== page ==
Donald E. Rickert Sr., a decorated World War II veteran, retired printer and avid tennis player, died of complications from an infection Thursday at Oak Crest Village in Parkville. The former longtime Rodgers Forge resident was 86.
Mr. Rickert was born in Baltimore and raised in Highlandtown. He was a 1937 graduate of the old Ottmar Mergenthaler School of Printing and completed a five-year printing apprenticeship at Lord Baltimore Press in 1942.
He enlisted in the Army that year and attained the rank of staff sergeant.
"Because of his extensive printing experience, he was given the option of working in a stateside printing facility but declined the offer," said a son, Robert J. Rickert of Timonium. Instead, he was assigned to the 83rd Division Rangers in Europe.
"He landed on Omaha Beach six days after the D-Day invasion and for the next 40 days, until being seriously wounded, saw heavy frontline combat," his son said.
Mr. Rickert was struck in the head and right arm by shrapnel from a 500-pound bomb that landed about 50 yards from his position.
"It was one of ours and I was the one who called for it because our officers were wiped out and I took over our platoon," he told the Towson Times in 2000. "I crawled across Normandy for 40 days. It was hell."
"He was acting lieutenant because their lieutenant had been killed. He was given the Purple Heart and the Bronze Star for carrying several wounded soldiers - including one who had lost his legs - off the battlefield," his son said.
After recuperating in England for three months, he was stationed in Choisy-au-Bac, France, where he and his unit provided security for the recently liberated town. He made many friends there, and while attending the French Open tennis tournament in 1997, he returned to the town for the first time since 1945.
"This time, his visit was made under more favorable conditions and when word of the return of Liberator Rickert spread through the town, he was flabbergasted how they greeted him. He even had dinner with the mayor," his son said.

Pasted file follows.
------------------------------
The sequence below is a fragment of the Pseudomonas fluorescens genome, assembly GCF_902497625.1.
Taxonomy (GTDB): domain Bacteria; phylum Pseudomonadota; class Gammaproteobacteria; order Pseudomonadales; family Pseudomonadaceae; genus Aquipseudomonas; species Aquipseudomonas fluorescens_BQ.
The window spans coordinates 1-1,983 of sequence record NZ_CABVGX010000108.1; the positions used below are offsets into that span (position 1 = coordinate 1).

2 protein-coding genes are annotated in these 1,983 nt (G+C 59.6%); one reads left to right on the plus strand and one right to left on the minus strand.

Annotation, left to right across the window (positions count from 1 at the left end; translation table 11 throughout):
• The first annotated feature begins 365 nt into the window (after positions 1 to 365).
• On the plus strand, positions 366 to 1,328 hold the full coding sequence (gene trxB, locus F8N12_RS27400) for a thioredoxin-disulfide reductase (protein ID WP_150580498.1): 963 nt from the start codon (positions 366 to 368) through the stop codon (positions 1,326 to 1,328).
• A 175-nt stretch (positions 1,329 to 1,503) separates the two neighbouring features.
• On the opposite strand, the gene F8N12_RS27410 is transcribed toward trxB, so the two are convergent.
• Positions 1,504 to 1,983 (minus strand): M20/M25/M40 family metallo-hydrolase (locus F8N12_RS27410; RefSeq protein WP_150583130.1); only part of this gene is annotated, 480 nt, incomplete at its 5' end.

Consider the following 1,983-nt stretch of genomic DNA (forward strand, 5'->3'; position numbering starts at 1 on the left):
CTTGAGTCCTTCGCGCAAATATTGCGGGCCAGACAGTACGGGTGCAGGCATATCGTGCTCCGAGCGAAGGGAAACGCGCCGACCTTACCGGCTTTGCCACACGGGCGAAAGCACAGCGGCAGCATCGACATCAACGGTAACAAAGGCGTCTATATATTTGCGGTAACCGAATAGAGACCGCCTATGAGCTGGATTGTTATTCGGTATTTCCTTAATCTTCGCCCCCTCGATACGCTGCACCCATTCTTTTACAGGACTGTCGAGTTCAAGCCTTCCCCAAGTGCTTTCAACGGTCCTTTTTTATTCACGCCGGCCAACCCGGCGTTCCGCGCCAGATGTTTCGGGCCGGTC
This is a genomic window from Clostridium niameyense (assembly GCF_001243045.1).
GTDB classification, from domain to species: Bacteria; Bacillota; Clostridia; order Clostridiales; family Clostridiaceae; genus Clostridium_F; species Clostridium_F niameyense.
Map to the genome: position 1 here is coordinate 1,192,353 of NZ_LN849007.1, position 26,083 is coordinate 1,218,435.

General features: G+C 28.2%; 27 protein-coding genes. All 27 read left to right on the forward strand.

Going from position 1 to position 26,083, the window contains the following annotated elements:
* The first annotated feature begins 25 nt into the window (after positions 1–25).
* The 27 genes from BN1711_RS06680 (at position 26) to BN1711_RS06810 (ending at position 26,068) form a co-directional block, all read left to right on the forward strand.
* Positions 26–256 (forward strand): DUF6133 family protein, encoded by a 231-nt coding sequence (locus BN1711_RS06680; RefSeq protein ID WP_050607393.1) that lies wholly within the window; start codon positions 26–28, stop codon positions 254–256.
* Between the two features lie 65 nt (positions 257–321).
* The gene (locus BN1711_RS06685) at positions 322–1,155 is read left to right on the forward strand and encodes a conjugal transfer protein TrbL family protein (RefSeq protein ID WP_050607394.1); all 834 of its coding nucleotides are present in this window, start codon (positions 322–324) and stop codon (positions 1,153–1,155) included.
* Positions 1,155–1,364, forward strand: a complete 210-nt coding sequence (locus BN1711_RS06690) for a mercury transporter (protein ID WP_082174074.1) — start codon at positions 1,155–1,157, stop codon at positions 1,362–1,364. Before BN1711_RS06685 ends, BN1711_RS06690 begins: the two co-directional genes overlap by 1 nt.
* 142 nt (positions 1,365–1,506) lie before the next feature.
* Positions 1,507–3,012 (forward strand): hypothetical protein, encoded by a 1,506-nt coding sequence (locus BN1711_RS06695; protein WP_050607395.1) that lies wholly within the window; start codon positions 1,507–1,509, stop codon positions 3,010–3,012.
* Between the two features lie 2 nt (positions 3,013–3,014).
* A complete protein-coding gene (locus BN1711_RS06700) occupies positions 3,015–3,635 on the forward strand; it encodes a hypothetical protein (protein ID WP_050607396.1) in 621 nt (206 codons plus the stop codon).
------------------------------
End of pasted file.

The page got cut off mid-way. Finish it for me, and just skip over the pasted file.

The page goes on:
Until about 20 years ago, Mr. Rickert seldom spoke of his wartime experiences. Two years ago, he recorded his World War II experiences for the Veterans History Project that is under the direction of the Library of Congress.
"I think once the horrors of war had faded, he was able to talk about it and be proud of what he had done. He was very patriotic," his son said.
He returned to Baltimore after the war and worked as a Linotype operator for the Government Printing Office in Washington until 1961, when he took a similar position with the Social Security Agency in Woodlawn. He retired as chief of printing procurement in 1983.
Mr. Rickert's lifelong passion for tennis began on the clay courts at Clifton Park as a 10-year-old.
A natural right hander, his wartime wounds in that arm and shoulder kept him in constant pain, and when he was in his early 50s, his doctor advised him to give up tennis.
"He had other ideas. Rather than give up his beloved game, he decided to relearn it as a lefty," his son said.
"I started by hitting the ball against the wall," he told The Evening Sun in 1976, "and, boy, was I clumsy. From there I began reading books and trying to get my footwork down. Man, I had to reverse everything."
"He wasn't as competitive as a left-hander, but he loved the sport," said Ken Boone, a longtime friend,
"And when the Saturday morning club went to the French Open, we took a trip to Normandy. He found there were seven men from his platoon he had known who were buried there," Mr. Boone said. "We visited one grave, and he saluted and then began crying. We all did."
The 50-year Register Avenue resident was a communicant of St. Pius X Roman Catholic Church. He moved to the Parkville retirement community in 2000.
A Mass of Christian burial will be offered at noon tomorrow in the chapel at Oak Crest, 8820 Walther Blvd.
Also surviving are his wife of 57 years, the former Mary Regina "Jeanne" Huber; another son, Donald E. Rickert Jr. of Atlanta; a daughter, Mary Patricia Rickert-Wilbur of Lutherville; two sisters, Fern Cesky of Conowingo and Carol Ricks of Ocean City; and five grandsons.